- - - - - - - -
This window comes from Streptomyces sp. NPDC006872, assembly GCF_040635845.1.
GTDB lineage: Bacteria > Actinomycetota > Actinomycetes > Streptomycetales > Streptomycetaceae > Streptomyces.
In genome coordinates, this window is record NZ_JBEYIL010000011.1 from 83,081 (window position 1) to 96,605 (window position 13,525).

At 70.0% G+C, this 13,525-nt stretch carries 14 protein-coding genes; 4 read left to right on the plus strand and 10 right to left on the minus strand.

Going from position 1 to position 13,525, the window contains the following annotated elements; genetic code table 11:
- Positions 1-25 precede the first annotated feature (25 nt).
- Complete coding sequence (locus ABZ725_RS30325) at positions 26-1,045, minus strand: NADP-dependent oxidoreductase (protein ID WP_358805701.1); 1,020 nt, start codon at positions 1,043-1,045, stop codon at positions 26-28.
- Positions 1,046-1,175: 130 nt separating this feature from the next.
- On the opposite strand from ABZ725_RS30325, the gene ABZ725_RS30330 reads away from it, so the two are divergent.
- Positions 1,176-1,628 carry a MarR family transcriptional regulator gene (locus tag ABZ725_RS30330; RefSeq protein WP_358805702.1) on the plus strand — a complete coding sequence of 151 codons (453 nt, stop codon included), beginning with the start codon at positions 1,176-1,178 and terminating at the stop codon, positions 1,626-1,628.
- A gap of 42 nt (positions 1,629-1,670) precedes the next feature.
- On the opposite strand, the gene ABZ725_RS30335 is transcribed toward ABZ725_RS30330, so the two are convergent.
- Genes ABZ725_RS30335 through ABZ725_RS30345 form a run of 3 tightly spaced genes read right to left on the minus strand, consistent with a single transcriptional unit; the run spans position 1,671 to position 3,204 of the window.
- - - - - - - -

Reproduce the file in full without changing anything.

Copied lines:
This window comes from Streptomyces sp. NPDC006872, assembly GCF_040635845.1.
GTDB lineage: Bacteria > Actinomycetota > Actinomycetes > Streptomycetales > Streptomycetaceae > Streptomyces.
In genome coordinates, this window is record NZ_JBEYIL010000011.1 from 83,081 (window position 1) to 96,605 (window position 13,525).

At 70.0% G+C, this 13,525-nt stretch carries 14 protein-coding genes; 4 read left to right on the plus strand and 10 right to left on the minus strand.

Going from position 1 to position 13,525, the window contains the following annotated elements; genetic code table 11:
- Positions 1-25 precede the first annotated feature (25 nt).
- Complete coding sequence (locus ABZ725_RS30325) at positions 26-1,045, minus strand: NADP-dependent oxidoreductase (protein ID WP_358805701.1); 1,020 nt, start codon at positions 1,043-1,045, stop codon at positions 26-28.
- Positions 1,046-1,175: 130 nt separating this feature from the next.
- On the opposite strand from ABZ725_RS30325, the gene ABZ725_RS30330 reads away from it, so the two are divergent.
- Positions 1,176-1,628 carry a MarR family transcriptional regulator gene (locus tag ABZ725_RS30330; RefSeq protein WP_358805702.1) on the plus strand — a complete coding sequence of 151 codons (453 nt, stop codon included), beginning with the start codon at positions 1,176-1,178 and terminating at the stop codon, positions 1,626-1,628.
- A gap of 42 nt (positions 1,629-1,670) precedes the next feature.
- On the opposite strand, the gene ABZ725_RS30335 is transcribed toward ABZ725_RS30330, so the two are convergent.
- Genes ABZ725_RS30335 through ABZ725_RS30345 form a run of 3 tightly spaced genes read right to left on the minus strand, consistent with a single transcriptional unit; the run spans position 1,671 to position 3,204 of the window.